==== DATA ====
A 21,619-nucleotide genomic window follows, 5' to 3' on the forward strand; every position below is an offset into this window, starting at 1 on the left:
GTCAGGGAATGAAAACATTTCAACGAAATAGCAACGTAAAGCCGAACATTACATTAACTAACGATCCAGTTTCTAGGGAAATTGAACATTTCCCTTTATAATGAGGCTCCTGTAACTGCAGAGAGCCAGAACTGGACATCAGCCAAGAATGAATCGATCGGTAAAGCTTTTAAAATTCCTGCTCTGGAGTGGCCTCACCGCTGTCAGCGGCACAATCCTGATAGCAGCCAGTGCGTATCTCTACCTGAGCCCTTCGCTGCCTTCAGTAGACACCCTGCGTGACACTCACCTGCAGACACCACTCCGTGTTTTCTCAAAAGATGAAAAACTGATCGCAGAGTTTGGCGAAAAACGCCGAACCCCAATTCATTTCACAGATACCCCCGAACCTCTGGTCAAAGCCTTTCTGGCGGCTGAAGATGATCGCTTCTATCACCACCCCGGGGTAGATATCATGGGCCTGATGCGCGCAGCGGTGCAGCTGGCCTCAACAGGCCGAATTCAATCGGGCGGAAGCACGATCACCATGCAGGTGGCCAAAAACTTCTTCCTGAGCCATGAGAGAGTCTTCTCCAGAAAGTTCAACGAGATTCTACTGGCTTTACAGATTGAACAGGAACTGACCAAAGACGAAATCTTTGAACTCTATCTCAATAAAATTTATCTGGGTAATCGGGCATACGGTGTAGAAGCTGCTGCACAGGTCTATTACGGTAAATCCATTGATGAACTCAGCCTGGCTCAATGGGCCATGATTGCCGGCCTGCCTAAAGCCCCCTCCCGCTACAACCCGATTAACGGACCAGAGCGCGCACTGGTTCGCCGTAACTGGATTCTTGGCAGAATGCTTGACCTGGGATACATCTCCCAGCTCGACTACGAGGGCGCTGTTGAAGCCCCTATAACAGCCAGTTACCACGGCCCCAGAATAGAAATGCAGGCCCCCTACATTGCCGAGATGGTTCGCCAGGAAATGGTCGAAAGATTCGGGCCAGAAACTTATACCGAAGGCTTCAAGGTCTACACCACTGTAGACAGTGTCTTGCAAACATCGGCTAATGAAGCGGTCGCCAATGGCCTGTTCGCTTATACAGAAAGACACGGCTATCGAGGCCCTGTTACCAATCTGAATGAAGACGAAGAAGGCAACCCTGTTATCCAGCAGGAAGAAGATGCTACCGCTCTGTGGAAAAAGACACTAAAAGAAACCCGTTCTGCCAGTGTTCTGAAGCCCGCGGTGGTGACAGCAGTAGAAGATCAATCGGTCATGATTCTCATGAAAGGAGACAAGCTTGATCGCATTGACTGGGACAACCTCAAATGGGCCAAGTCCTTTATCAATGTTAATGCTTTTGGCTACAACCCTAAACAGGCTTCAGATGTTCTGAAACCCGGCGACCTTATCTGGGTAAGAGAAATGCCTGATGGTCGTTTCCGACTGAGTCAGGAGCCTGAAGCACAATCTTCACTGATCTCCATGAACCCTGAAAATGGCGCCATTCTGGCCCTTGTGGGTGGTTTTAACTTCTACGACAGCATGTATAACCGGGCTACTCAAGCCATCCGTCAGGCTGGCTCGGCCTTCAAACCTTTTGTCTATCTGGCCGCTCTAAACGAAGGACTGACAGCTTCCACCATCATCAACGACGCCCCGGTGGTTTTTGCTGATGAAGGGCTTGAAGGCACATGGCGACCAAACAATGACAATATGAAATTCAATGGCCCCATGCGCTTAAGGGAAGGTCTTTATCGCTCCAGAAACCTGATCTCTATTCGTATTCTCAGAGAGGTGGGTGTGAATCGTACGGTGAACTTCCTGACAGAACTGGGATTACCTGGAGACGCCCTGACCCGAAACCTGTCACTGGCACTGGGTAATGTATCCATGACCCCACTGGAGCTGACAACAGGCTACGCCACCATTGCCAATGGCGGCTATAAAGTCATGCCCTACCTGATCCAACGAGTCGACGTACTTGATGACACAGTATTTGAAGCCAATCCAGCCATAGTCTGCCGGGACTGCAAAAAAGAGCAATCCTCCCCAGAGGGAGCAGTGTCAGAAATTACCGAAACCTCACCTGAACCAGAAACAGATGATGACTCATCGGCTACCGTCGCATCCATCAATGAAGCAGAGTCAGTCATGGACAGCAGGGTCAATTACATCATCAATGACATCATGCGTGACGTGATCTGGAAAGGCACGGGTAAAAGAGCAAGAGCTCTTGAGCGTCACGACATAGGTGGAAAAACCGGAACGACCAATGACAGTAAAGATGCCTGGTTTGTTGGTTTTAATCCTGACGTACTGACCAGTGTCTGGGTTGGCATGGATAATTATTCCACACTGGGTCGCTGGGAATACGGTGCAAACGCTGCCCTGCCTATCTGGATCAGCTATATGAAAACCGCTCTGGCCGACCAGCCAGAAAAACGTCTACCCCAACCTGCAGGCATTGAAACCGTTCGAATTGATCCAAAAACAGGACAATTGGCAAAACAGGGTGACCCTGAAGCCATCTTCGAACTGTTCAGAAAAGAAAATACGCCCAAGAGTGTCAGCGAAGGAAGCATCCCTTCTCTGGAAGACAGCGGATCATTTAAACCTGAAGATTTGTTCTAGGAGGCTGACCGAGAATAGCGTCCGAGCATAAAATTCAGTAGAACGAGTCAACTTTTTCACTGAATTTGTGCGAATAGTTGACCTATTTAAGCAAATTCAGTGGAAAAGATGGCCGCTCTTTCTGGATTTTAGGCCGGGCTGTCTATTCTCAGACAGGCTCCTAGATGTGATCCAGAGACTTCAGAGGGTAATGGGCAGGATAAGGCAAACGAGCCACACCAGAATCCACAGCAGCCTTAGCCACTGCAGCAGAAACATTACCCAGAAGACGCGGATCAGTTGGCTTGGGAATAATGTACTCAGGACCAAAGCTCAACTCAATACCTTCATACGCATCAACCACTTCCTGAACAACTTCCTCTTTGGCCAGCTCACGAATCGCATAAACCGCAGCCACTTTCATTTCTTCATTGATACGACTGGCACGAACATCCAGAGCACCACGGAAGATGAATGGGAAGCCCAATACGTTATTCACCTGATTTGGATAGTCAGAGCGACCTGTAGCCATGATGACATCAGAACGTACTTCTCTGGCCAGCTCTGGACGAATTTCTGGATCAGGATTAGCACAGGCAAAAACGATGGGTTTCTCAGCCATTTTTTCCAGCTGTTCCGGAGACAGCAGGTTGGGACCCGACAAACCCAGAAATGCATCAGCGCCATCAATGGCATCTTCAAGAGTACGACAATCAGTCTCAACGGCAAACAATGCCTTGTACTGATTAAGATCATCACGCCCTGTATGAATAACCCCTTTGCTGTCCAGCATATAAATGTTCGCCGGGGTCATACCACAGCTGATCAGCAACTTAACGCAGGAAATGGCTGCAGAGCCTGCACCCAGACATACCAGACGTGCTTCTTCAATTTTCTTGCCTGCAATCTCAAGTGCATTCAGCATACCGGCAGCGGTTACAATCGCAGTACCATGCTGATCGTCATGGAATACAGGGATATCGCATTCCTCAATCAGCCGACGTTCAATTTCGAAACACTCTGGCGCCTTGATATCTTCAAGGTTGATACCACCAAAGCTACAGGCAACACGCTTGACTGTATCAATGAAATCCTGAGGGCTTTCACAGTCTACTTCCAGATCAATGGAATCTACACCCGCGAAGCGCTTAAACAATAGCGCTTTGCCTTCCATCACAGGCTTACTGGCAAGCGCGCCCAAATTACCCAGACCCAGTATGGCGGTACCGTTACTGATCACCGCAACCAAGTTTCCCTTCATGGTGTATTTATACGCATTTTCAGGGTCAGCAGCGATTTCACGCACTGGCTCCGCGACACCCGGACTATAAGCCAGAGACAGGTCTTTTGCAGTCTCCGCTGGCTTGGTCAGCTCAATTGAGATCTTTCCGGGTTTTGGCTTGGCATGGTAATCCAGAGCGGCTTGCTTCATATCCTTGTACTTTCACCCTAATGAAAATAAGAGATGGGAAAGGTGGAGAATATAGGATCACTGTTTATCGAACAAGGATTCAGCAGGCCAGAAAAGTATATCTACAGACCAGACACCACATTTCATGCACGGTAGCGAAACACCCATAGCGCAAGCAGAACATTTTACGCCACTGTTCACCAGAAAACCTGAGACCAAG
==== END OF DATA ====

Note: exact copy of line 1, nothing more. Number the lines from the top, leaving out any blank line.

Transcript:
A 21,619-nucleotide genomic window follows, 5' to 3' on the forward strand; every position below is an offset into this window, starting at 1 on the left: